Man Named in Kelly Bill of Particulars One of Few Not Subpoenaed< < Back to
With the criminal trial of Athens County Sheriff Patrick Kelly less than a week away from starting — and with more than 60 subpoenas issued for witnesses — there are still some seemingly connected with the case who have not been subpoenaed.
Kelly has been charged in Athens County Common Pleas Court with 25 counts, including engaging in a pattern of corrupt activity, theft in office, tampering with records, tampering with evidence, perjury, obstructing official business, dereliction of duty, failure to keep a legally required cash book and theft.
Included in the dozens of witnesses the prosecution has subpoenaed to testify are names such as Athens County Prosecutor Keller Blackburn and former prosecutor C. David Warren, former sheriff Vern Castle, County Commissioners Charlie Adkins and Lenny Eliason, County Auditor Jill Thompson, Athens Police Chief Tom Pyle, and also members of the sheriff’s office such as Capt. Bryan Cooper, Det. Jimmy Heater, Lt. Steve Sedwick, former fiscal officer Vicki Marshall and former administrative assistant Michelle Williams. Former administrative assistant Teresa Kirkendall and current fiscal officer Dawn Deputy are not on the prosecution subpoena list.
The grand jury named Pearl Graham in Kelly’s indictment that charges corruption, alleging that Graham assisted Kelly in selling county-owned scrap at McKee’s Scrap Yard and that the resulting funds were never deposited into the county’s accounts. Graham has not been charged with any wrongdoing, but has been subpoenaed for the trial.
Kelly’s former campaign manager, Clinton Stanley, was named in the prosecution-filed bill of particulars in regard to one count of theft against Kelly. That charge alleges that campaign donors who allegedly did not want to be affiliated with Kelly’s political campaign would give cash to Stanley who would then deposit the money into his own personal bank account and — allegedly at Kelly’s instruction — would write checks to Kelly personally.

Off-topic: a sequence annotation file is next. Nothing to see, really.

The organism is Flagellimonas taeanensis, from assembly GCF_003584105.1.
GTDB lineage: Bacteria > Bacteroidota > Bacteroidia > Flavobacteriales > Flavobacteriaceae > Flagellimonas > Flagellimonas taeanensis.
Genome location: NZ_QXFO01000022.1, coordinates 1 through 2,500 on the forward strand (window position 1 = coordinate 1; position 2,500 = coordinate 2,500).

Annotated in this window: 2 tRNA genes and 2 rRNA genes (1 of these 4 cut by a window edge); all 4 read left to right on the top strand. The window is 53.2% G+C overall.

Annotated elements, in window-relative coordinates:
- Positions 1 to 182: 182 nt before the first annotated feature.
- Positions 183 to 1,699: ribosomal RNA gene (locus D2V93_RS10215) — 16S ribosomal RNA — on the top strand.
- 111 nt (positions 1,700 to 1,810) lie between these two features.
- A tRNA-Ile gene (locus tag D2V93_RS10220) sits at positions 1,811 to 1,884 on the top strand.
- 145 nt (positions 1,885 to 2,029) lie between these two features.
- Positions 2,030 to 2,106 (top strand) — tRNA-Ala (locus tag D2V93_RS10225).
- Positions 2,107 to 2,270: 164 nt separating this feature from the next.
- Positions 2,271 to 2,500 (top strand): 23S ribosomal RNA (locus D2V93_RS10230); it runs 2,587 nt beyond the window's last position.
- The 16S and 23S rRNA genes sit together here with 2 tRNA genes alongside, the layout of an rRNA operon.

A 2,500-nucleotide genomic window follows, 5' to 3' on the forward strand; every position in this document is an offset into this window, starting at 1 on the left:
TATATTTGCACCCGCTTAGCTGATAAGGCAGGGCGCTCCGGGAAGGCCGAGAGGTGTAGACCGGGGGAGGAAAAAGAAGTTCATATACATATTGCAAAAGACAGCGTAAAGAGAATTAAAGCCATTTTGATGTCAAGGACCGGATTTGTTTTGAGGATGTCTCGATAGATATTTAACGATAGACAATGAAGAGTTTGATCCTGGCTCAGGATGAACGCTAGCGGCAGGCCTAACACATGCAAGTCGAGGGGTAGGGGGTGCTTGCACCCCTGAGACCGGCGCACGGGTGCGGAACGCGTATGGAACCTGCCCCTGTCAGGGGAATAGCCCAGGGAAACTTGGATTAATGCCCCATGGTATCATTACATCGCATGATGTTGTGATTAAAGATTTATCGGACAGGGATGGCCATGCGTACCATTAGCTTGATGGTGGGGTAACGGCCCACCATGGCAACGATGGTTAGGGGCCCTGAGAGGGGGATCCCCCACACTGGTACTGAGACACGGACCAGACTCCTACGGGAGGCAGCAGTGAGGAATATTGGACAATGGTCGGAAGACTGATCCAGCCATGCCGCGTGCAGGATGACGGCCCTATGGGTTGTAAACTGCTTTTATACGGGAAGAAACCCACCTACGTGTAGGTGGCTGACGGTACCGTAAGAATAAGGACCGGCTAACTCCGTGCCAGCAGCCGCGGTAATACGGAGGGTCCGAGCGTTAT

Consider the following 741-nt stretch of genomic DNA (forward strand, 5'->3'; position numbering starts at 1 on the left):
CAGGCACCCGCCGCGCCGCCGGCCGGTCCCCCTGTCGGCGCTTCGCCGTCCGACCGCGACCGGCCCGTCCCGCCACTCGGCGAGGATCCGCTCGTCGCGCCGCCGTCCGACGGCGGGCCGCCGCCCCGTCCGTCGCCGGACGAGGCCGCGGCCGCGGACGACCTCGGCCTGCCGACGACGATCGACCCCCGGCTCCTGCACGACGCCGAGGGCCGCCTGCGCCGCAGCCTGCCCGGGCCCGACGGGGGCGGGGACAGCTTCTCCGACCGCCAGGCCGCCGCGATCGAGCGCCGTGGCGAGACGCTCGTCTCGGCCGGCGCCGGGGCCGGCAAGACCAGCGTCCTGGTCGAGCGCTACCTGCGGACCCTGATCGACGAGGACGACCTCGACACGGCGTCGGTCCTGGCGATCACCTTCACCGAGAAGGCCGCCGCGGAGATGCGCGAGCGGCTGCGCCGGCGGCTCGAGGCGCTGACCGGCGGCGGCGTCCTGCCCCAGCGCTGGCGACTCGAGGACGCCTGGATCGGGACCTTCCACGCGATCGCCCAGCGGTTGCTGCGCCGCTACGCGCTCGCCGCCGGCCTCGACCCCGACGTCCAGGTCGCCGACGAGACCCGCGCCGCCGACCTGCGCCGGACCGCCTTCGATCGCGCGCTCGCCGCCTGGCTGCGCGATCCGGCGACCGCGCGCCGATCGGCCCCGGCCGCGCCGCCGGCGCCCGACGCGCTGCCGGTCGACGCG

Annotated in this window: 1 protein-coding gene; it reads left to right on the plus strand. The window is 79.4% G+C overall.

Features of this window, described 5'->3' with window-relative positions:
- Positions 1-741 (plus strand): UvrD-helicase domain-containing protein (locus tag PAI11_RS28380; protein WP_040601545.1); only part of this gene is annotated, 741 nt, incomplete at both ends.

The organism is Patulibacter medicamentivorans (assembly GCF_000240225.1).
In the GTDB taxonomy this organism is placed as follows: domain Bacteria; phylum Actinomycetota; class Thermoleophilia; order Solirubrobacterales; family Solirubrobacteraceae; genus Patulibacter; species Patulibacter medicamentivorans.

Under the Ohio Revised Code, to “knowingly obtain or exert control” over money “beyond the scope of the express or implied consent” of those giving the money is considered a theft offense.
Stanley has not been charged with any criminal offense and he is also not on the subpoenaed witness list. A spokesperson with the Ohio Attorney General’s Office declined to speak on the matter when asked by The Messenger whether any sort of deal had been brokered between the prosecution and Stanley. The office also declined to answer questions in reference to whether Stanley would be subpoenaed at a later date.
Both the prosecution and the defense are under a gag order issued by Judge Patricia Cosgrove, prohibiting them from speaking about anything related to the Kelly case.
The prosecution still has the opportunity to issue more subpoenas before the trial begins, and not having been subpoenaed by the prosecution does not preclude defense attorneys from calling Stanley or other witnesses to testify.
When contacted by The Messenger, Stanley said he was not “aware” of any involvement he would be having with the trial, or whether he would be subpoenaed at a later date to testify.
Stanley was also asked by The Messenger whether he had been in contact with the defense or the prosecution about the case.
“I can’t go into any of that,” Stanley said.